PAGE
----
Enalapril Treatment Alters the Contribution of Epoxyeicosatrienoic Acids but Not Gap Junctions to Endothelium-Derived Hyperpolarizing Factor Activity in Mesenteric Arteries of Spontaneously Hypertensive Rats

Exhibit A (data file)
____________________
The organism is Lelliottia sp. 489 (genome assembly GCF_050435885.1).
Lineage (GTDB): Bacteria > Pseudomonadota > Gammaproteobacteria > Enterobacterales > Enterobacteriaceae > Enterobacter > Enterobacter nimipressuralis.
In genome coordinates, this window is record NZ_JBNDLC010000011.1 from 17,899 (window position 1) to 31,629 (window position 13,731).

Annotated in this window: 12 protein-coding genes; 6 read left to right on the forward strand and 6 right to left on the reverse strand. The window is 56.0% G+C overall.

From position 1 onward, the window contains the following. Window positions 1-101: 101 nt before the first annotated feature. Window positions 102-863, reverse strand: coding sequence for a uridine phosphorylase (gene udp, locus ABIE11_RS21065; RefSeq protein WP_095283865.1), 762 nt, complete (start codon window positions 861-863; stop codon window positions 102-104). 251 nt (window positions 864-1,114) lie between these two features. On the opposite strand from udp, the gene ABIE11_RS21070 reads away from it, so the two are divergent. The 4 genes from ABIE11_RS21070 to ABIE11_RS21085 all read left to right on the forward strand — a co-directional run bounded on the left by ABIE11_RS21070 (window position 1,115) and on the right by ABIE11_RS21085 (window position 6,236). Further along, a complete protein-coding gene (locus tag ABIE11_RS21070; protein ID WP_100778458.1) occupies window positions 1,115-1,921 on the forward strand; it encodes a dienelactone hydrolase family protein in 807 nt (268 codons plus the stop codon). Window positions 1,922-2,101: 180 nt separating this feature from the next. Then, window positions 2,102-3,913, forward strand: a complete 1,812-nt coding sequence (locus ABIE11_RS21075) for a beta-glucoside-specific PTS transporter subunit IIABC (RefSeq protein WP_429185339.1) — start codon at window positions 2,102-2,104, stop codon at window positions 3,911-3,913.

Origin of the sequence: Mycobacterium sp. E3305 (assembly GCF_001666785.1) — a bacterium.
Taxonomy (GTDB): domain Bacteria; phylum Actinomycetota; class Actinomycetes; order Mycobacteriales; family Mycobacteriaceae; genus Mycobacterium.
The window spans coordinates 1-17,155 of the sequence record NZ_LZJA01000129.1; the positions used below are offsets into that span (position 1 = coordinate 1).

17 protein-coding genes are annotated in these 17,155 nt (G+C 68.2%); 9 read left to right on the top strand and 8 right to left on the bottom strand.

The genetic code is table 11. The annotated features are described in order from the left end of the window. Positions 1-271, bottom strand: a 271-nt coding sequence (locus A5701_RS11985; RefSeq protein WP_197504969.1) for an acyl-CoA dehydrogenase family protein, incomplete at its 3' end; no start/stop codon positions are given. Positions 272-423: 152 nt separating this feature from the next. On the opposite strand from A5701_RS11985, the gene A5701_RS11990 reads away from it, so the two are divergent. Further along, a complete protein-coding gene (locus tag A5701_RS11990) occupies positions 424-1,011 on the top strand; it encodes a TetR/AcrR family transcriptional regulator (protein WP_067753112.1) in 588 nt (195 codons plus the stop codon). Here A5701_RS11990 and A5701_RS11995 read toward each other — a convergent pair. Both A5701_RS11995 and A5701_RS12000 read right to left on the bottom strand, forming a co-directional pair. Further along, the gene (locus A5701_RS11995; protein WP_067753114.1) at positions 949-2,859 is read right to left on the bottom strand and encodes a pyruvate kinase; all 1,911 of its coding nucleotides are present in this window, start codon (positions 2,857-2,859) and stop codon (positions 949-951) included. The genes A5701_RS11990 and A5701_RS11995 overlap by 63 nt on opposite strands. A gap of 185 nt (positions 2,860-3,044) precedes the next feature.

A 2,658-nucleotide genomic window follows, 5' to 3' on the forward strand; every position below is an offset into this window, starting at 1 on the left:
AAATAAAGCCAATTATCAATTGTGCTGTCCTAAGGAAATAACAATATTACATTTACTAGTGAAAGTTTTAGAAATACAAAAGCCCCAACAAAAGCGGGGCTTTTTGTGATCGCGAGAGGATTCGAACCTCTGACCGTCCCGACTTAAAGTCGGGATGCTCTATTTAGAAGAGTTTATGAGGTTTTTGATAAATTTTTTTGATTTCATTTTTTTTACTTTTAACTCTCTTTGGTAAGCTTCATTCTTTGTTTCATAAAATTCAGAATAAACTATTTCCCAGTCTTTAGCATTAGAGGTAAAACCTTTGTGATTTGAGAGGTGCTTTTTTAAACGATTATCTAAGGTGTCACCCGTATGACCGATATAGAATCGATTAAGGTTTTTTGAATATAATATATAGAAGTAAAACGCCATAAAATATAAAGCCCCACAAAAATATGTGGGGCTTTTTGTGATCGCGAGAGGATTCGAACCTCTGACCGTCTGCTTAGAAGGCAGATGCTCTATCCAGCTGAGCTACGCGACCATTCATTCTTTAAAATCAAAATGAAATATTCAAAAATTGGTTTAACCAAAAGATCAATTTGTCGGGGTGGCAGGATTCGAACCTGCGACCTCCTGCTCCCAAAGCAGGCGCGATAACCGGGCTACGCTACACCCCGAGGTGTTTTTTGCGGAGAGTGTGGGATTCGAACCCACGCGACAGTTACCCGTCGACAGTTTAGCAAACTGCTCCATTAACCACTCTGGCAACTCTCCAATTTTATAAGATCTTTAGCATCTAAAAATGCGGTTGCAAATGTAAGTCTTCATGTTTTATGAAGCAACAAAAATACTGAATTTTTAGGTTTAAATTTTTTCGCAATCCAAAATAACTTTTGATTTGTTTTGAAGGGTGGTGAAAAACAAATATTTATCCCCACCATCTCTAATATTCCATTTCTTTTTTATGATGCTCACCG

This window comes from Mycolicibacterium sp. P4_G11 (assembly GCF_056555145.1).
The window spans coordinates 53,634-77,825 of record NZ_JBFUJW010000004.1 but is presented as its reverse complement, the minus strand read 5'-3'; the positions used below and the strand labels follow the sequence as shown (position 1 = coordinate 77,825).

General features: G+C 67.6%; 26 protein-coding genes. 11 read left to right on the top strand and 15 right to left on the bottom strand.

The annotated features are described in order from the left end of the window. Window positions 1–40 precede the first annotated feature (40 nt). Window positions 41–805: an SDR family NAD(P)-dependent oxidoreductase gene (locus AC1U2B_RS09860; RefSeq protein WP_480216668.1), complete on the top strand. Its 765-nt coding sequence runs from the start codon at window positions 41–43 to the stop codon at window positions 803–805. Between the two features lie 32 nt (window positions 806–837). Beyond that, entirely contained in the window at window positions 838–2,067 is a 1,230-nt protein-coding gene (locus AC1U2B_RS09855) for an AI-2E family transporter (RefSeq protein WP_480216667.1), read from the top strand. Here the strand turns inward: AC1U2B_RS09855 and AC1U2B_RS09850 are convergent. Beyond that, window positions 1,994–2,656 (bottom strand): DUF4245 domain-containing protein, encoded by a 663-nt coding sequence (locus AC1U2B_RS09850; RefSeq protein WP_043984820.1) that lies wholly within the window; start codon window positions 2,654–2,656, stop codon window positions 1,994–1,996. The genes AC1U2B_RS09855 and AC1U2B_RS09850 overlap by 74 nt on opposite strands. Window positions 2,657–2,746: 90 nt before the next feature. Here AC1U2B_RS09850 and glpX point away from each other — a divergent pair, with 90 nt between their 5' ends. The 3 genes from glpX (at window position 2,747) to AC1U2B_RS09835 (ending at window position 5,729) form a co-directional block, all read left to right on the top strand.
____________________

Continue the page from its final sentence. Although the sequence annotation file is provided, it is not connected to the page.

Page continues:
Reduction in endothelium-derived hyperpolarizing factor (EDHF)-mediated dilatory function in large, elastic arteries during hypertension is reversed after blood pressure normalization. We investigated whether similar mechanisms occurred in smaller mesenteric resistance arteries from aged Wistar-Kyoto (WKY) rats, spontaneously hypertensive rats (SHRs), and SHRs treated with the angiotensin-converting enzyme inhibitor, enalapril, using immunohistochemistry, serial-section electron microscopy, electrophysiology and wire myography. Unlike the superior mesenteric artery, EDHF relaxations in muscular mesenteric arteries were not reduced in SHRs, although morphological differences were found in the endothelium and smooth muscle. In WKY rats, SHRs and enalapril-treated SHRs, relaxations were mediated by small-, large-, and intermediate-conductance calcium-activated potassium channels, which were distributed in the endothelium, smooth muscle, and both layers, respectively. However, only WKY hyperpolarizations and relaxations were sensitive to gap junction blockers, and these arteries expressed more endothelial and myoendothelial gap junctions than arteries from SHRs. Responses in WKY rats, but not SHRs, were also reduced by inhibitors of epoxyeicosatrienoic acids (EETs), 14,15-epoxyeicosa-5(Z)-enoic acid (14,15-EEZE) and miconazole, although sensitivity to EET regioisomers was endothelium-independent in all rats. Enalapril treatment of SHRs reduced blood pressure and restored sensitivity to 14,15-EEZE, but not to gap junction blockers, and failed to reverse the morphological changes. In conclusion, the mechanisms underlying EDHF in muscular mesenteric arteries differ between WKY rats and SHRs, with gap junctions and EETs involved only in WKY rats. However, reduction of blood pressure in SHRs with enalapril restored a role for EETs, but not gap junctions, without reversing morphological changes, suggesting a differential control of chemical and structural alterations.